Acknowledging Your White Privilege
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Politics and Activism

Acknowledging Your White Privilege

It’s absolutely uncomfortable to admit white privilege, but it’s important.

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Acknowledging Your White Privilege
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Should we be embarrassed? Should we feel ashamed? Should I feel sorry for the friends of mine that are part of a minority? Should I feel better about my kids going to school because they’re white, or should I be terrified because they’re white?

A reading that stood out to me recently was, xojane.com’s, On Recognizing My White Privilege As a Parent In the Face of Ferguson by Elizabeth Broadbent. Her, her three sons and their “white privilege”. I admire how she addressed the real issue in the midst of the police brutality and all the riots it brought with it. She magnified that the issue of racism has always been there, but most recently white people are forced to stare it in the face. We’re forced to look into the effects of prejudices. We’re forced to watch the young black boys who are so angry at the world for the color of their skin. We’re tuned into how disappointed the mothers of these black boys are when they see their sons taking their anger out on people they’re not mad at. And we see families grieving the black boys who died and didn’t deserve to. Black America is smacking us in the face with years and years of racism and they refuse to back down until we let it hurt us.

It’s absolutely uncomfortable to admit white privilege, but it’s important. Admitting to the fact that racism is real and white people are accountable is something really difficult. Taking accountability for anything is difficult, and it’s even more difficult when you have to convince an entire nation to come together and agree that “white privilege” isn’t a myth.

When Broadbent begins to think about her sons, I started to think about the future and my potential sons. Will they be cute little brunette boys with blue eyes? Will they wear cute little polo’s and Sperry’s? Will they ever have an issue when they get pulled over by the cops? Will they ever get followed when they walk through Shoprite? Am I comfortable having kids because I know their skin color won’t subject them to harsh cruelties of every day life? Am I ready to accept white privilege as a mom? The answers are endless, and I’m scared. What is this country going to be like in the future? Will the roles reverse? Will white be the new black?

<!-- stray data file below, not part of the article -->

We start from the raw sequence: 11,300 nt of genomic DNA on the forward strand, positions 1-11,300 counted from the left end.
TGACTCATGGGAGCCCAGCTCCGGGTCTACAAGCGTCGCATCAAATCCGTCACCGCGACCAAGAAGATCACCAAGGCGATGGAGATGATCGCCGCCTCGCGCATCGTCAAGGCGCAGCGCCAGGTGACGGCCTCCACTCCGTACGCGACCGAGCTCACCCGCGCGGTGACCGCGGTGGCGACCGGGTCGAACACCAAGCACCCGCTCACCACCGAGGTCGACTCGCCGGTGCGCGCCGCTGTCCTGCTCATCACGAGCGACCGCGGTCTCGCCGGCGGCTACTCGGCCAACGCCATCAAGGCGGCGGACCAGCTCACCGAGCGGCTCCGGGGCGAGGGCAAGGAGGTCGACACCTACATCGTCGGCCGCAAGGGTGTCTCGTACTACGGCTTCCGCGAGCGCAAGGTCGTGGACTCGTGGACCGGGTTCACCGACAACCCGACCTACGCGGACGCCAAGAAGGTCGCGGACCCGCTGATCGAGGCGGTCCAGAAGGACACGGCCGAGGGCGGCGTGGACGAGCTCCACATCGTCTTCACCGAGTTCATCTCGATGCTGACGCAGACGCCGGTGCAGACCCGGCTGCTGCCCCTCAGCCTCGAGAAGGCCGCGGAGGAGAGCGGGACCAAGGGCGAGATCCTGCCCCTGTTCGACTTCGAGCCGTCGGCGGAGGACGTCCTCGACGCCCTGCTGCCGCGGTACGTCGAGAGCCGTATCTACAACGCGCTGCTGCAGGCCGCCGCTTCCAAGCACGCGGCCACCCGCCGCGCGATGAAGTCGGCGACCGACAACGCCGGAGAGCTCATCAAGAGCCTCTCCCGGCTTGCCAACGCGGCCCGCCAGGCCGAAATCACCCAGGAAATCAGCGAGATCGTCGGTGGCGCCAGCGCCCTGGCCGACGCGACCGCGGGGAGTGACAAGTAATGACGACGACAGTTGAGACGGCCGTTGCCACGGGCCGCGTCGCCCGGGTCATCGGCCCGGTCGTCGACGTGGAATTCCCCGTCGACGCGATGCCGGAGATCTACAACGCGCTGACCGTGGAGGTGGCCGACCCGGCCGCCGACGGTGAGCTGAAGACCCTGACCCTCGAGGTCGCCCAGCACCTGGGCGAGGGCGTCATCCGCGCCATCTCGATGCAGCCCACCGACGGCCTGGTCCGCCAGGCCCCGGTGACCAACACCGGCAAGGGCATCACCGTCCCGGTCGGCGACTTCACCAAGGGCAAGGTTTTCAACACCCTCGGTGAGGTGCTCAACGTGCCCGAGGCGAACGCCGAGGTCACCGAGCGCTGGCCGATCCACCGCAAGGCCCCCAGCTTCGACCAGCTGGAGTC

It’s evident that I’ll worry about them doing stupid teenage boy things, but I can be honest in saying I rather worry about typical teenage things then worry that they’re being discriminated against because of their skin color. No one will feel threatened by them when they walk into stores, or around the block. No one will look at their intelligence as a fascination. No one will assume the cars they drive around in are stolen. No one will assume they’re on welfare. White stereotypes aren’t actually offensive. Their skin color cant hurt them.

After accepting all of this I see it more clearly. My children will be educated and informed. I will not allow racism to be an issue in my house. I will never allow my children to look down at a minority. I will not allow my sons to live by white privilege, my sons will understand it, but they will not seek superiority. I wont allow my sons to grow up into cops who want to shoot the innocent. I wont raise my children to be assholes to black kids they see on the street. I refuse to be a part of any of it because enough is enough and it’s just not fair.

I’m going to end this and say I’m sorry. Not because I’m white, or because I live with white privilege. I’m not apologizing because I want to seem like a better person or feel like one. I’m not apologizing because my kids will be white and my family is white, and I’m not apologizing because I believe #blacklivesmatter. I’m saying sorry because I shouldn’t have to be saying ‘I’m sorry’. I’m saying sorry because racism is real and it shouldn’t be.

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